Every headphone frequency response curve that I know of starts wobbling frantically above 2,000 Hz. Witness these four:
Why is that? Is it desirable? If a headphone design could get rid of it, would it be better? Or is that wobble what gives each headphone its "signature" or unique voice?
For a while, I thought that perhaps the wobbles were as a result of the vibration modes of the earphone diaphragm. I convinced myself that for a typically large 50 mm membrane at the right tension and spring constant, the various mode patterns would cause peaks at funny multiples of a fundamental around 4,000 Hz.
But then I saw similar behavior for the frequency response curves of IEMs, which of course have diaphragms that are an order of magnitude smaller. The green and orange curves above are for IEMs, while the red and blue are for on-ear headphones... both have that wiggle structure in a similar place, and all have a peak at about 9,000 Hz.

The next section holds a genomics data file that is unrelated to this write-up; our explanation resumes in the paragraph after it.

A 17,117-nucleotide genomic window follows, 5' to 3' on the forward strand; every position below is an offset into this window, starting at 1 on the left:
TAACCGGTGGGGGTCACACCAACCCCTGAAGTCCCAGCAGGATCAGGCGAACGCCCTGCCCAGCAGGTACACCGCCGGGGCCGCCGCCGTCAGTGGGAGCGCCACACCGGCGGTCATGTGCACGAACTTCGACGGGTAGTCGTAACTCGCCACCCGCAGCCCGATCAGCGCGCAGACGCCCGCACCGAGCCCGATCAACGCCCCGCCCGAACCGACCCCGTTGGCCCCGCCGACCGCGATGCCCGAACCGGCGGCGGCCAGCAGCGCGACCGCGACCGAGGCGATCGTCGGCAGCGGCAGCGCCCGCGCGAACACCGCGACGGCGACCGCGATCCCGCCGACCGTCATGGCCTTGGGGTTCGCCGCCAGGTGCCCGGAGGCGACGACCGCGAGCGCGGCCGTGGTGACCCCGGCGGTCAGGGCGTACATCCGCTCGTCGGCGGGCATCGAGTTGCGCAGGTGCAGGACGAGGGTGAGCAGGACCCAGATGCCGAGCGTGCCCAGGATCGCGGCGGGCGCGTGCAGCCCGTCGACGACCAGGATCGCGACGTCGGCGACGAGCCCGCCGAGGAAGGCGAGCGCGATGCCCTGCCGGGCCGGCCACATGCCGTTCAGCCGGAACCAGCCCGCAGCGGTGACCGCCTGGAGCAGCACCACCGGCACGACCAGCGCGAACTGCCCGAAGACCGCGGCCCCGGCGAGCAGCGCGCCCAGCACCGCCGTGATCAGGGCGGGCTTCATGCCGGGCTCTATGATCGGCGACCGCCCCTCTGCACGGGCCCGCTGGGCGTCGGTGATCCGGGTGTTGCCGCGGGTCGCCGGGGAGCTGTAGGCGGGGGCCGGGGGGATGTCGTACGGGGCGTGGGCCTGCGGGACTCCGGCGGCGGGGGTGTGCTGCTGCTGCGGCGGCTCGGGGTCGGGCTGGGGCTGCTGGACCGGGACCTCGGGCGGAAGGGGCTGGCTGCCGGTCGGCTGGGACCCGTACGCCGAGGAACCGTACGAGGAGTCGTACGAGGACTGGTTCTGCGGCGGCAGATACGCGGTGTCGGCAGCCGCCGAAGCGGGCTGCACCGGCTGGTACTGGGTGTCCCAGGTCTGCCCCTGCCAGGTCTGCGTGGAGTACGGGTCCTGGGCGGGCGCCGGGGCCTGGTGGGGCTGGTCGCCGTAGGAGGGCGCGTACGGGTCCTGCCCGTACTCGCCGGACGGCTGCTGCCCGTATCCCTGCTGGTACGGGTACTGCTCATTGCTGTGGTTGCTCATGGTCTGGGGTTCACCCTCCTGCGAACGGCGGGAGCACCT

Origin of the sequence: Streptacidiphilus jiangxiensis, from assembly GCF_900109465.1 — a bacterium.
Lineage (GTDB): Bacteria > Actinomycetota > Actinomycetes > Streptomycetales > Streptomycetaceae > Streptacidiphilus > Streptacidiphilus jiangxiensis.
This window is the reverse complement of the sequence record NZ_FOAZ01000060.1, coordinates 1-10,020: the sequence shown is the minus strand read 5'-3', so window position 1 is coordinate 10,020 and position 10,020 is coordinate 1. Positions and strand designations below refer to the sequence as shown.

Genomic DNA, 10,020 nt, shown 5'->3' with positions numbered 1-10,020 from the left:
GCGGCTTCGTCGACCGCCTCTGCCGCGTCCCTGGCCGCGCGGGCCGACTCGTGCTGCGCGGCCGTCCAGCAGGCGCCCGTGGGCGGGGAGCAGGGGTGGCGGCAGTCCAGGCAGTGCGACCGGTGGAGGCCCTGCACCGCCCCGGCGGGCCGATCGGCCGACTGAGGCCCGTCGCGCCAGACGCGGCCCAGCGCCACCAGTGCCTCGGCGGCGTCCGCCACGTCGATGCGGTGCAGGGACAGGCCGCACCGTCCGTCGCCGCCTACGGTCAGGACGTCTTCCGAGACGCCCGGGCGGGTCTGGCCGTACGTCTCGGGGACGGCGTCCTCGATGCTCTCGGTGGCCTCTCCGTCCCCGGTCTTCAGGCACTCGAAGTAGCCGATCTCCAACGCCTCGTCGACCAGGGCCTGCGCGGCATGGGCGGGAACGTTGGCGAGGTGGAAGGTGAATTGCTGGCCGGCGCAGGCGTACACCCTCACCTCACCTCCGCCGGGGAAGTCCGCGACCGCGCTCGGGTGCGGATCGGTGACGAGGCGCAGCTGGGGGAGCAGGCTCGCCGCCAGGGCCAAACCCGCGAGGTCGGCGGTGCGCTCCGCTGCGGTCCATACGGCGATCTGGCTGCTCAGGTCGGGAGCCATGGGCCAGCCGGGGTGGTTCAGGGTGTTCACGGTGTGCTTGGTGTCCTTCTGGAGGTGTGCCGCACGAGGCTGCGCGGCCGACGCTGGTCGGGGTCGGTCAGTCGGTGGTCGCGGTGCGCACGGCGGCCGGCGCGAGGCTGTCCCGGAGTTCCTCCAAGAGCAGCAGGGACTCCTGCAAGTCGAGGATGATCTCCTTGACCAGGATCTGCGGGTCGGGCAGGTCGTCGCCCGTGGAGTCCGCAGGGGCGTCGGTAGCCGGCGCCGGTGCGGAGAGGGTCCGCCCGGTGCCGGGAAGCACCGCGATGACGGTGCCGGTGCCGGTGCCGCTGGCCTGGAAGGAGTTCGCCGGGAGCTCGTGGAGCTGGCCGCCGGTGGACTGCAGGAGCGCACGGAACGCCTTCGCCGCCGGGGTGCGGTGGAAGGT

So then I wondered... is it a result of the head-related transfer function (HRTF), which affects the frequency response measured by microphones inside a surrogate head, and perhaps could impose this pattern? Here is the HRTF of a particular head used for measurements...
Sort of looks like that wiggling in the headphone frequency response, but inverted. Even has a dip at 9,000 Hz where the headphone frequency response has a peak.
As I understand it, raw measurements made by microphones in the ears of an artificial head used for headphone measurements are compensated for the HRTF before being plotted. Is that what is happening?
Edited by ruthieandjohn - 5/16/14 at 9:56pm